Taiwanese Finance Minister Chang Sheng-ford said he’d be “glad” to see the Federal Reserve raise interest rates, even given the likelihood that the resulting capital flows will deal a short-term blow to his economy.
“If the U.S. raises interest rates, it means the U.S. economy is recovering at a faster pace,” Chang, 65, said in an interview in Taipei on Monday. “This would be helpful to Taiwan’s economy because the U.S. is one of our big export destinations.”
Chang indicated that he saw any blow from capital shifts from Taiwan as likely to be manageable and outweighed by the benefits for Taiwan and Asia from a strengthening of the world’s biggest economy. Some money has already been exiting, he added.
In a so-called taper tantrum two years ago, investors dumped emerging-market assets after the Federal Reserve said it would start winding down a bond-buying program. Now, Asia is bracing for the first increase in U.S. interest rates since 2006, with the median forecast of Fed policy makers calling for two increases by year-end.
For Taiwan, “the short-term impact will be negative but the long-term effect is positive,” Chang said.
U.S. interest-rate increases may be at a slower pace than the Fed median forecast suggests: more policy makers say just one would be enough in 2015, and Chair Janet Yellen said last week that she wants to see more “decisive” evidence of a lasting economic turnaround.
Talking of Taiwan’s economy, Chang said that the property market was experiencing “a soft landing, both in terms of transaction volume and prices.” The slowdown in China, the island’s biggest export destination, is having a “big impact” on Taiwan, which also has to compete with upgraded Chinese manufacturing capabilities, he said.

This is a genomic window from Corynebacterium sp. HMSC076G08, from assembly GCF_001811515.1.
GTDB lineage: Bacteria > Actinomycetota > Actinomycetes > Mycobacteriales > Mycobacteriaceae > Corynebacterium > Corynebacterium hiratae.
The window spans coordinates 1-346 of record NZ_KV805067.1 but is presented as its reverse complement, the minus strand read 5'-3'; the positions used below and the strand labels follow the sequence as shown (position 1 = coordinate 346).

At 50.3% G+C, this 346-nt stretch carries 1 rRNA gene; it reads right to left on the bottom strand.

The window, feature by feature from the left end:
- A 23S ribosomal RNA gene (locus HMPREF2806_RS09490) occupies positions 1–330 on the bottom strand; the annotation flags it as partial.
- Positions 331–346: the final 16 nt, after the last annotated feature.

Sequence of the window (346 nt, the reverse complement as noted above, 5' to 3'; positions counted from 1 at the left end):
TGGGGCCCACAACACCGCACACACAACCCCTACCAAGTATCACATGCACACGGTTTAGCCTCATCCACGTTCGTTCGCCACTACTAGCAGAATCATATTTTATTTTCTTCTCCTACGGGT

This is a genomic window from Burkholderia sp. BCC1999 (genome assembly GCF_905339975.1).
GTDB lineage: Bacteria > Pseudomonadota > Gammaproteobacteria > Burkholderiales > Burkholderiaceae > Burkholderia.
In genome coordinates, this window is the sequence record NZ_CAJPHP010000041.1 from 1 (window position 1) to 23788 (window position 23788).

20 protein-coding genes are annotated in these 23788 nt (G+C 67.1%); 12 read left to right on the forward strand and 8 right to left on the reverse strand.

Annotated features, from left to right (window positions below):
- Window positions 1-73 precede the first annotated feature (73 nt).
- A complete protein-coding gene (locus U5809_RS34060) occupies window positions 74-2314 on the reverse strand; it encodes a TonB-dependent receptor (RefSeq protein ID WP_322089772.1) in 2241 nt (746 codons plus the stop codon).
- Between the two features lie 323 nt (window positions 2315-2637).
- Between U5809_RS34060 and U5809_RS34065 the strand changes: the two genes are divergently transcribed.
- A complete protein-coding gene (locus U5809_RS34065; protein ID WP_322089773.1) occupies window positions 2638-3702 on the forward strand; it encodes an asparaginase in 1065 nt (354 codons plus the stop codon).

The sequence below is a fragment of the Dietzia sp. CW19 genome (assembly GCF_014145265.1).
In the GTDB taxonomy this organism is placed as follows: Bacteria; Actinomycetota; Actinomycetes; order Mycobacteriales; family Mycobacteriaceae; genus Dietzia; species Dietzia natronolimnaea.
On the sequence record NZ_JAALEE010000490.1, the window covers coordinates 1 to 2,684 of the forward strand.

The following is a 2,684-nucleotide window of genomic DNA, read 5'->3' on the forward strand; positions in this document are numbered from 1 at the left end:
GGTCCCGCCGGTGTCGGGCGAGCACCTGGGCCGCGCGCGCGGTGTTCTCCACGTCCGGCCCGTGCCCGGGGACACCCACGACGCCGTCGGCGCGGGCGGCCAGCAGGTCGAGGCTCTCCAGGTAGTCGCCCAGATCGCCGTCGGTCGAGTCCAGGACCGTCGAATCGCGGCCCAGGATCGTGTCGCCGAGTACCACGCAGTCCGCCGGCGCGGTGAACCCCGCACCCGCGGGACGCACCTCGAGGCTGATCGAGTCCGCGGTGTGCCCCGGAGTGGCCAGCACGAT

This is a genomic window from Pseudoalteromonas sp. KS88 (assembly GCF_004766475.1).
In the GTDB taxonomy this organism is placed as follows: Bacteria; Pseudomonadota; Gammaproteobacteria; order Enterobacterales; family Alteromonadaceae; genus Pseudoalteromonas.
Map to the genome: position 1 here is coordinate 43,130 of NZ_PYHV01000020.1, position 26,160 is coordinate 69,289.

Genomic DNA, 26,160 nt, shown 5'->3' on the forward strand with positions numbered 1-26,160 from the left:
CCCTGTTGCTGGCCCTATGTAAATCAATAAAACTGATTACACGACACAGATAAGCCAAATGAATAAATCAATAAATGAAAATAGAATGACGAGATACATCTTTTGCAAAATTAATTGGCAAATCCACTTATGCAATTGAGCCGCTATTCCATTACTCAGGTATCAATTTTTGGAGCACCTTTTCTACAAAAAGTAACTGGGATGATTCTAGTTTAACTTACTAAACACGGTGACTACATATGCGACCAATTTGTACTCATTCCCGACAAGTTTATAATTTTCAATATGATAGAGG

Asked about any Greek default, Chang said that the impact would be smaller than if it had occurred earlier in Europe’s debt crisis.
Expanding at the fastest pace of the so-called “tiger economies,” Taiwan is charting a different course than neighbors such as South Korea that have lowered borrowing costs to counter threats to growth. Taiwan’s first-quarter expansion of 3.37 percent surpassed South Korea, Singapore and Hong Kong.
Still, the government could invest more funds on public works next year to give the economy a boost, Chang said.
The island’s central bank, of which Chang is a board member, will meet on Thursday to review a benchmark interest rate left unchanged for almost four years. He wouldn’t comment on the possible outcome.
On the topic of Taiwan’s finance industry, the minister indicated that the government has pulled back from efforts to promote consolidation among eight state-backed banks.
“We have tried to play matchmaker, but it hasn’t worked,” Chang said, citing the likelihood that any efforts to push mergers would ignite labor union protests and public criticism of the sale of public assets, just as a Taiwanese election looms.
In January, voters will elect a successor to President Ma Ying-jeou.